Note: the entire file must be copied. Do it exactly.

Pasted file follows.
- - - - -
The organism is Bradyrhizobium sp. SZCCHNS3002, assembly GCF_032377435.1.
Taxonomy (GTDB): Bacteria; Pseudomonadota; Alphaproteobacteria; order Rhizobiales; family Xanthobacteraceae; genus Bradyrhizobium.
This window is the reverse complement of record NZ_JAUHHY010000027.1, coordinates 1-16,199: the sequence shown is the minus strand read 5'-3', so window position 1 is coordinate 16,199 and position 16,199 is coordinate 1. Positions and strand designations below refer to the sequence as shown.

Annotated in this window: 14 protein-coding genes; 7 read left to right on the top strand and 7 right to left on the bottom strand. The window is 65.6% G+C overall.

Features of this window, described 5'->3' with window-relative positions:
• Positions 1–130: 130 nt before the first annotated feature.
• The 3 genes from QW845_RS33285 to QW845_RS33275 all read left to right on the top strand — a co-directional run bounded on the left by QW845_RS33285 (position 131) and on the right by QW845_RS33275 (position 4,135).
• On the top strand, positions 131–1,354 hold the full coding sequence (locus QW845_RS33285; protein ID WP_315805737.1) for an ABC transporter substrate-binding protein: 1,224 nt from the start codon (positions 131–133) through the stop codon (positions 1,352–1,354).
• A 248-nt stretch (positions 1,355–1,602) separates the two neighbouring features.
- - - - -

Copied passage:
The organism is Bradyrhizobium sp. SZCCHNS3002, assembly GCF_032377435.1.
Taxonomy (GTDB): Bacteria; Pseudomonadota; Alphaproteobacteria; order Rhizobiales; family Xanthobacteraceae; genus Bradyrhizobium.
This window is the reverse complement of record NZ_JAUHHY010000027.1, coordinates 1-16,199: the sequence shown is the minus strand read 5'-3', so window position 1 is coordinate 16,199 and position 16,199 is coordinate 1. Positions and strand designations below refer to the sequence as shown.

Annotated in this window: 14 protein-coding genes; 7 read left to right on the top strand and 7 right to left on the bottom strand. The window is 65.6% G+C overall.

Features of this window, described 5'->3' with window-relative positions:
• Positions 1–130: 130 nt before the first annotated feature.
• The 3 genes from QW845_RS33285 to QW845_RS33275 all read left to right on the top strand — a co-directional run bounded on the left by QW845_RS33285 (position 131) and on the right by QW845_RS33275 (position 4,135).
• On the top strand, positions 131–1,354 hold the full coding sequence (locus QW845_RS33285; protein ID WP_315805737.1) for an ABC transporter substrate-binding protein: 1,224 nt from the start codon (positions 131–133) through the stop codon (positions 1,352–1,354).
• A 248-nt stretch (positions 1,355–1,602) separates the two neighbouring features.